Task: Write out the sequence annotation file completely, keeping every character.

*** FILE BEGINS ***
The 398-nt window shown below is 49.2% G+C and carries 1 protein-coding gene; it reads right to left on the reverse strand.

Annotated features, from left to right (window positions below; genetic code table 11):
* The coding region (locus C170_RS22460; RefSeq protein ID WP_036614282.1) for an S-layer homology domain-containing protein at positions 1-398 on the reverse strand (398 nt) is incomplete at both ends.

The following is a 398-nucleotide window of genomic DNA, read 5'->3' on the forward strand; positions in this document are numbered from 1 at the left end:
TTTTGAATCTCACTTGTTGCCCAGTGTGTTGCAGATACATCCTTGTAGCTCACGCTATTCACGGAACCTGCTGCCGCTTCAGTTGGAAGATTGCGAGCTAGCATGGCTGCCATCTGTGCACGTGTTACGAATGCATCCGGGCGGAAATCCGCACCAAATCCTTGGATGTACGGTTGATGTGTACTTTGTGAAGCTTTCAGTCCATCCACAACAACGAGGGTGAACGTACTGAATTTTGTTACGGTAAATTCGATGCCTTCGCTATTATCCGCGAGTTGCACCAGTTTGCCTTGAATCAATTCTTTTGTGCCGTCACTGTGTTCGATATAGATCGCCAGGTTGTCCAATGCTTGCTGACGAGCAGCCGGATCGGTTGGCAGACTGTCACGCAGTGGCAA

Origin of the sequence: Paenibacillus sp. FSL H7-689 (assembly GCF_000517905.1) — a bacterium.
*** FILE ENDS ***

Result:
The 398-nt window shown below is 49.2% G+C and carries 1 protein-coding gene; it reads right to left on the reverse strand.

Annotated features, from left to right (window positions below; genetic code table 11):
* The coding region (locus C170_RS22460; RefSeq protein ID WP_036614282.1) for an S-layer homology domain-containing protein at positions 1-398 on the reverse strand (398 nt) is incomplete at both ends.

The following is a 398-nucleotide window of genomic DNA, read 5'->3' on the forward strand; positions in this document are numbered from 1 at the left end:
TTTTGAATCTCACTTGTTGCCCAGTGTGTTGCAGATACATCCTTGTAGCTCACGCTATTCACGGAACCTGCTGCCGCTTCAGTTGGAAGATTGCGAGCTAGCATGGCTGCCATCTGTGCACGTGTTACGAATGCATCCGGGCGGAAATCCGCACCAAATCCTTGGATGTACGGTTGATGTGTACTTTGTGAAGCTTTCAGTCCATCCACAACAACGAGGGTGAACGTACTGAATTTTGTTACGGTAAATTCGATGCCTTCGCTATTATCCGCGAGTTGCACCAGTTTGCCTTGAATCAATTCTTTTGTGCCGTCACTGTGTTCGATATAGATCGCCAGGTTGTCCAATGCTTGCTGACGAGCAGCCGGATCGGTTGGCAGACTGTCACGCAGTGGCAA

Origin of the sequence: Paenibacillus sp. FSL H7-689 (assembly GCF_000517905.1) — a bacterium.